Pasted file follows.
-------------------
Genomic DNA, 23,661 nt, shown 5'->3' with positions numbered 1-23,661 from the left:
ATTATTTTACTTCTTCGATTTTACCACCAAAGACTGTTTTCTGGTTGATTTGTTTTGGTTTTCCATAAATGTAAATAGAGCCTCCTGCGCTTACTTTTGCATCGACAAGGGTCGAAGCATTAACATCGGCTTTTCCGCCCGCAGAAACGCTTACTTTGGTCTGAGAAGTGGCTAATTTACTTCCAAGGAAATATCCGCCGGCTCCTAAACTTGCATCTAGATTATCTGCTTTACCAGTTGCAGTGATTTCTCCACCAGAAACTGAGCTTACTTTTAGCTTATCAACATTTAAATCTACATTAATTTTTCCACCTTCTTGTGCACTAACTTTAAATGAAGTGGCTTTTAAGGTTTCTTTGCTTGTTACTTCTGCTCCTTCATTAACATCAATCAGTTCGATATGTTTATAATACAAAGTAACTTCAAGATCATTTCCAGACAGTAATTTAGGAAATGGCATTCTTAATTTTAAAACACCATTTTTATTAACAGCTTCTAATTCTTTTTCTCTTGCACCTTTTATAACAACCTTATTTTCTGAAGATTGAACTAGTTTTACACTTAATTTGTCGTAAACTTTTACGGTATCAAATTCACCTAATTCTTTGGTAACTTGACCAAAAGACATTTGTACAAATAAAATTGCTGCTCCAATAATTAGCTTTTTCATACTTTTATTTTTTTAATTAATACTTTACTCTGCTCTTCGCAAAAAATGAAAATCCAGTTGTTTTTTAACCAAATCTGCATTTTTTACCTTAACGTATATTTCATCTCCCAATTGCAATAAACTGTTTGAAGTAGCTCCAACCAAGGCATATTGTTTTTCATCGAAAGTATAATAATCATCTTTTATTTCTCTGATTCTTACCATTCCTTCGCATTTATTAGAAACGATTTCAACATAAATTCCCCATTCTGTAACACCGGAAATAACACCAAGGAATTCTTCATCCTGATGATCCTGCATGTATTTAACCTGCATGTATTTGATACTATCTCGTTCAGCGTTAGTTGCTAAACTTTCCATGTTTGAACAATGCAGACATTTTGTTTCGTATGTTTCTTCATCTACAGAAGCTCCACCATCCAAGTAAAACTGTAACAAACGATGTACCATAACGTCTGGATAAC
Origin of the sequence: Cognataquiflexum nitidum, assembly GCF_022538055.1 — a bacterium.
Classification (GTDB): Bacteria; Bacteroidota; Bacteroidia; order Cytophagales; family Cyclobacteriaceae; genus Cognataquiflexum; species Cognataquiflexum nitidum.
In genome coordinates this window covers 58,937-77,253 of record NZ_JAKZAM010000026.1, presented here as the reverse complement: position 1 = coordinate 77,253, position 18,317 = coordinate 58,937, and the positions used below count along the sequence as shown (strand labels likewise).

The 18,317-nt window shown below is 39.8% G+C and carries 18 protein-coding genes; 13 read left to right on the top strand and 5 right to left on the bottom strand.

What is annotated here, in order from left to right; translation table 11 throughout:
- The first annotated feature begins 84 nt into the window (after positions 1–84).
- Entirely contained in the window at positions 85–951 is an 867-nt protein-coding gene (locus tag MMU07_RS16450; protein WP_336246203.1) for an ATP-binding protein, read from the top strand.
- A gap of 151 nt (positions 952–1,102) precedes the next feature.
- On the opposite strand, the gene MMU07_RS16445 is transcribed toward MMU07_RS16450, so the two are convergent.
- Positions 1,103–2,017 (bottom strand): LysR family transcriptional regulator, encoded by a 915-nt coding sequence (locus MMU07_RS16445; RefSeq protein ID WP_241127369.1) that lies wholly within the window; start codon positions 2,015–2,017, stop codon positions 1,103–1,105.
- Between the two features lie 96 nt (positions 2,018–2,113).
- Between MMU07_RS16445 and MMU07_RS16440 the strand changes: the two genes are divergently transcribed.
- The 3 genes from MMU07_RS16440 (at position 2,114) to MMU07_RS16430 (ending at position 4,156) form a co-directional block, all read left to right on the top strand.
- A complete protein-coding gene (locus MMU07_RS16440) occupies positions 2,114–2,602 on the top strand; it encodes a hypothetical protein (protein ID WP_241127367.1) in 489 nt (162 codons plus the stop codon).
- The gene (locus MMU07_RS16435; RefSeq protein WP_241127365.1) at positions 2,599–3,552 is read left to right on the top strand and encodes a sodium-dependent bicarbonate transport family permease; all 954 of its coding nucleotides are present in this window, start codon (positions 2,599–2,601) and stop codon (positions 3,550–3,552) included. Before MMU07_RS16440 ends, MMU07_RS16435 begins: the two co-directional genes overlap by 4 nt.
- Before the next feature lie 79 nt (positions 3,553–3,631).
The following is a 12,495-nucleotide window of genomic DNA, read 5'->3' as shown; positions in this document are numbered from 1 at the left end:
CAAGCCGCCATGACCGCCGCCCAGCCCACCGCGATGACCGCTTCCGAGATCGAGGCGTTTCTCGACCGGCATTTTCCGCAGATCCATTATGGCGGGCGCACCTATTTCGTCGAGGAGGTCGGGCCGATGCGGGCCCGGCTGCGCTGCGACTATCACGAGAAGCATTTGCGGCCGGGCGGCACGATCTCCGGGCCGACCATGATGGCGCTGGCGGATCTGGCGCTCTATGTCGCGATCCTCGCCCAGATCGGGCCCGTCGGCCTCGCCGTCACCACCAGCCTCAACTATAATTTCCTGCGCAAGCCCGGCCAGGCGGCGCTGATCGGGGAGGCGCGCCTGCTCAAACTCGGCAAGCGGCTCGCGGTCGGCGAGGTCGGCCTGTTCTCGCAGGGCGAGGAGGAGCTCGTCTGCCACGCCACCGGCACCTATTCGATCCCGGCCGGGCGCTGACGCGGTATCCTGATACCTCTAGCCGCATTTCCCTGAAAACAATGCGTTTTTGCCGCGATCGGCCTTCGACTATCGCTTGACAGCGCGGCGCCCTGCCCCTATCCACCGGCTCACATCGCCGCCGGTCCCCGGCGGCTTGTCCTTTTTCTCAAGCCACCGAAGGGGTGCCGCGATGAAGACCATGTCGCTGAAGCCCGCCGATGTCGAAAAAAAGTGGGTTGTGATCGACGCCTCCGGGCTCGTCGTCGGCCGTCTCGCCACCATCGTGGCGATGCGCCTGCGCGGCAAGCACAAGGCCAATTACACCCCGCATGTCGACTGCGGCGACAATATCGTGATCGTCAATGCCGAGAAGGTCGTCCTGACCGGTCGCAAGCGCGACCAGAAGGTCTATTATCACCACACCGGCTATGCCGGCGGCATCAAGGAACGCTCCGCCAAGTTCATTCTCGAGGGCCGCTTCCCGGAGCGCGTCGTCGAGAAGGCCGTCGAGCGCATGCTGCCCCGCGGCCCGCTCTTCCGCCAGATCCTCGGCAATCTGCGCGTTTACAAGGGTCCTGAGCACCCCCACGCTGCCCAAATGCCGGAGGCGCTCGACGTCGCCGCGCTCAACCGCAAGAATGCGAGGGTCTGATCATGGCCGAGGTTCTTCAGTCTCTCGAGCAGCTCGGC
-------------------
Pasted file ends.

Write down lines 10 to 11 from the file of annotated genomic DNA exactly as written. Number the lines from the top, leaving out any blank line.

- A gap of 151 nt (positions 952–1,102) precedes the next feature.
- On the opposite strand, the gene MMU07_RS16445 is transcribed toward MMU07_RS16450, so the two are convergent.